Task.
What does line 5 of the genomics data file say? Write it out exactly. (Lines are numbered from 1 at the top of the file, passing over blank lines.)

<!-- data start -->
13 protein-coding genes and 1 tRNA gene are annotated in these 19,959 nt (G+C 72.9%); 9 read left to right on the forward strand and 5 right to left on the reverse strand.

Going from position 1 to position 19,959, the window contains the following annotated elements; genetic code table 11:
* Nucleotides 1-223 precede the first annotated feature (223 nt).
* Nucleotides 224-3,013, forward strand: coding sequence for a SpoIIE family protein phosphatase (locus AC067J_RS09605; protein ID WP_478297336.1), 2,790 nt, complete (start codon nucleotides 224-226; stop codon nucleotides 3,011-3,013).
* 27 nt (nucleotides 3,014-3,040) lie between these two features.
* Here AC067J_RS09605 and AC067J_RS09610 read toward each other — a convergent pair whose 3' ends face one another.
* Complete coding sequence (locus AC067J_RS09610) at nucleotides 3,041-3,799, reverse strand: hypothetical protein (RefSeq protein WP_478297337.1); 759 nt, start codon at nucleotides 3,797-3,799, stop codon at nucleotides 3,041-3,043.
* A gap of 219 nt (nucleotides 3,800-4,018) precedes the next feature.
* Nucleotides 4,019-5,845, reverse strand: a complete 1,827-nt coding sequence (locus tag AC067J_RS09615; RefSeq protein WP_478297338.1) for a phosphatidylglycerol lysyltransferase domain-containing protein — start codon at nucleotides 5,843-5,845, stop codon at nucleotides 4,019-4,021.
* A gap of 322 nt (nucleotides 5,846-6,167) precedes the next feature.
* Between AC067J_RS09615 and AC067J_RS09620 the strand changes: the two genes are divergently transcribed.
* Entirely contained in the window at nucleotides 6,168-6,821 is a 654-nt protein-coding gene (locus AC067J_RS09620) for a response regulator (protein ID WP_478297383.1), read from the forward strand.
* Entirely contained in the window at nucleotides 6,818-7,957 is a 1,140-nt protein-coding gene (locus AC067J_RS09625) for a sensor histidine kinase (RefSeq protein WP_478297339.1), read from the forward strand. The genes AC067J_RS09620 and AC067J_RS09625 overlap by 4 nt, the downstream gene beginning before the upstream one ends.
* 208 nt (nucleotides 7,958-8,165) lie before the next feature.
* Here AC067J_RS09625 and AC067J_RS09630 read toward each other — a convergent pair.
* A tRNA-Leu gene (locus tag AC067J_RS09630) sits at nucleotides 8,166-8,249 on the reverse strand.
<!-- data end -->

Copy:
* 27 nt (nucleotides 3,014-3,040) lie between these two features.